That has the same geometry as my 2017 Fuel EX 9.8. Which means 67° head angle in the low setting and a slack effective—and very slack actual—seat tube angle by 2021 geometry standards. By comparison Trek’s new Top Fuel (a 120mm XC-derived trail bike, which is on the milder side of the current Fuel EX) has a 66° head angle.how would a 2019 trek ex5 go? I obviously dont plan on hitting diamond or double diamond these days, cbf really haha
Now I have really enjoyed my bike. But you were originally asking about DH bikes. And the two times I’ve ridden bikes with a 64-65° head angle I felt immediately at home, and went downhill faster than on my own bike (I literally set my PB on my local descent, which I’ve got ~320 recorded times on Strava, on my second run on the only time I rode the Yeti SB150).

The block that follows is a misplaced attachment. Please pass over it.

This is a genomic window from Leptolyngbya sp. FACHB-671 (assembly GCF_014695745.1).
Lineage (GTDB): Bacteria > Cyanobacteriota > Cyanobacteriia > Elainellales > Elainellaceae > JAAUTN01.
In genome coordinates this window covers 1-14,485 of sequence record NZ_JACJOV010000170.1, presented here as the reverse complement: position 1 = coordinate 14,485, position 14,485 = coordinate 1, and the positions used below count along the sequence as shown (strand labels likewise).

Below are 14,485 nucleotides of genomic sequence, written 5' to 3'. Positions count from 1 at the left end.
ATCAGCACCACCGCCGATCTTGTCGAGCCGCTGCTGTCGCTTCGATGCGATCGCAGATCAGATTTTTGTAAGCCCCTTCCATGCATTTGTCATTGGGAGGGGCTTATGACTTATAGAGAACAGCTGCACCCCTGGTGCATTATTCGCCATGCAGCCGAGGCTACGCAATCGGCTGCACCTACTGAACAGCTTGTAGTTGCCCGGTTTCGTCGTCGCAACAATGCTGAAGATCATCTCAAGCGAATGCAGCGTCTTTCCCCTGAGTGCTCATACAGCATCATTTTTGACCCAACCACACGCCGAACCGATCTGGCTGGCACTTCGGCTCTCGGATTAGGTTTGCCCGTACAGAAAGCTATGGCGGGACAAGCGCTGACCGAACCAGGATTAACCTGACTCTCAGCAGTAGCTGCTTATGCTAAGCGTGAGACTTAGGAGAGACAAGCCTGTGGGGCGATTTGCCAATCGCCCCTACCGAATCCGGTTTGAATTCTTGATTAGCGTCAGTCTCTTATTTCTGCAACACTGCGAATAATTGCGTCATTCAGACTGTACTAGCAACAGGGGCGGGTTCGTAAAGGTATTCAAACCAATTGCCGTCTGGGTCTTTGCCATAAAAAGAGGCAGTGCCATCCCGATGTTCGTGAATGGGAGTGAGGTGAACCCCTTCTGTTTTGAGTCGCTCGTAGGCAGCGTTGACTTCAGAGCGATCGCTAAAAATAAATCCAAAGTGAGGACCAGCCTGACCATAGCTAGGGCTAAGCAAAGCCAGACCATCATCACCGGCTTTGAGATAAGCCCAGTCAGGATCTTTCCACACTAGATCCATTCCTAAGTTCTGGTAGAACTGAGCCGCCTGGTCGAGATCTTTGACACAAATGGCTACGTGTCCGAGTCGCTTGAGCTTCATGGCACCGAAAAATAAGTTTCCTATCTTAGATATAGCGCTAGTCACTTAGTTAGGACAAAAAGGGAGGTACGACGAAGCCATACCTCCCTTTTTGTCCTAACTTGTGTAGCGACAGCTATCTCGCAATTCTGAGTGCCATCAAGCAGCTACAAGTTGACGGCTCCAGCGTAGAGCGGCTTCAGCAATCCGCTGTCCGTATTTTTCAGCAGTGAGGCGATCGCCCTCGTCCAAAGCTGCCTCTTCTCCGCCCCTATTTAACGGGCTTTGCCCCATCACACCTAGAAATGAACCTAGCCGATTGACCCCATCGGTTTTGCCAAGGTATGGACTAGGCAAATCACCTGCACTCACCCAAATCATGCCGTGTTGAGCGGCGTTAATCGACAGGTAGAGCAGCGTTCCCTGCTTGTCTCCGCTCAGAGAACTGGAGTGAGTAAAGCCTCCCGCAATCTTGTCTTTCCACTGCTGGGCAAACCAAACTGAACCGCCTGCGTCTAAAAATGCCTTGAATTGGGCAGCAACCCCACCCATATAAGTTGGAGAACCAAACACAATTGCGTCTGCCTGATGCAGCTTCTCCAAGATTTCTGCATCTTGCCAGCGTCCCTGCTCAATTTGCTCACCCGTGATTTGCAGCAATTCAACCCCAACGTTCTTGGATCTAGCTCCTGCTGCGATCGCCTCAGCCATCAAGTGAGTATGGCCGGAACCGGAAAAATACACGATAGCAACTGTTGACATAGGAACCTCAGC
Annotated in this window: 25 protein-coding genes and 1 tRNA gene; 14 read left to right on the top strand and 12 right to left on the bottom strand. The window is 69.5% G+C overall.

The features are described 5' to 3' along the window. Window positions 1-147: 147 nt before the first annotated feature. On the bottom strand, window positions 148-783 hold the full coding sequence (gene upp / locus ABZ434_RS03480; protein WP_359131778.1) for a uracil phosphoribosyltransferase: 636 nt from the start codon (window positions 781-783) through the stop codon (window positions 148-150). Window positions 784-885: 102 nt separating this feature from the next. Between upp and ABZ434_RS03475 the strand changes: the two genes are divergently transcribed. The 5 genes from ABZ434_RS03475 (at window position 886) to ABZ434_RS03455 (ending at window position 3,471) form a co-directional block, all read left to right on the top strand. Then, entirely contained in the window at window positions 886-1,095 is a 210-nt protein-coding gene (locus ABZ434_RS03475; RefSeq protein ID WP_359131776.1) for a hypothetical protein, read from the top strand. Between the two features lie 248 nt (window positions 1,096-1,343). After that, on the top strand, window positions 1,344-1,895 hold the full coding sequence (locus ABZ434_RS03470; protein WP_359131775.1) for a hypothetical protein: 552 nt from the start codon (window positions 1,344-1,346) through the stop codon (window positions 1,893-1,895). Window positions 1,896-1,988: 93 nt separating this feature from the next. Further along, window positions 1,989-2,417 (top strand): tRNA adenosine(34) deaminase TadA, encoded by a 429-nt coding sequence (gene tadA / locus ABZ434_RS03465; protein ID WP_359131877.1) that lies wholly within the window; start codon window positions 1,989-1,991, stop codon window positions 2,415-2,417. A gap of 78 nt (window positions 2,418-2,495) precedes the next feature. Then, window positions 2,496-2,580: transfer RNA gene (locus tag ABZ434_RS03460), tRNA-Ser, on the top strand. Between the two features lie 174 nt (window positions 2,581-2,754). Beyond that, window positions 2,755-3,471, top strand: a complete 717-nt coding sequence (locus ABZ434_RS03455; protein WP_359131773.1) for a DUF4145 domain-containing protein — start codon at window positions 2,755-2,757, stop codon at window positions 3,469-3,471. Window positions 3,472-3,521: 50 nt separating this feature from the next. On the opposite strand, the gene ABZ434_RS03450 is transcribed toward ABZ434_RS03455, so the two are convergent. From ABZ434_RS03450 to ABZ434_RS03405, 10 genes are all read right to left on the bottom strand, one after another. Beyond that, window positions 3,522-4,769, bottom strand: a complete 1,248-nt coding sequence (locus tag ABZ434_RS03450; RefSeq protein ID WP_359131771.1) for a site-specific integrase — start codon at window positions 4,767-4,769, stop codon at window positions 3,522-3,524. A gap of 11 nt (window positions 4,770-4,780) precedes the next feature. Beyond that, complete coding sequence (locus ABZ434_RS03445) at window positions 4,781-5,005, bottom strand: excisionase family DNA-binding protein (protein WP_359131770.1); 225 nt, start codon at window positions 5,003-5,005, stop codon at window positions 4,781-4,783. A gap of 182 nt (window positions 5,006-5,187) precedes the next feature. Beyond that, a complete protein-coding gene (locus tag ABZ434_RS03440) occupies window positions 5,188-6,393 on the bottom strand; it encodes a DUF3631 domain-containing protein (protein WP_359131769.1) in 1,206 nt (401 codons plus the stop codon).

So I would not recommend that bike. If it’s cheap (<$1500) then it might be a good entry point, fine for your local trails and you might think it’s pretty good compared to bikes from 15 years ago. But at Maydena or Derby it’s not going to hold a candle to a ~150mm enduro bike like the Canyon Spectral or Trek’s own Slash, which have ~64° head angles. If you’ve ridden DH bikes in the past, they are the sort of bike you will want.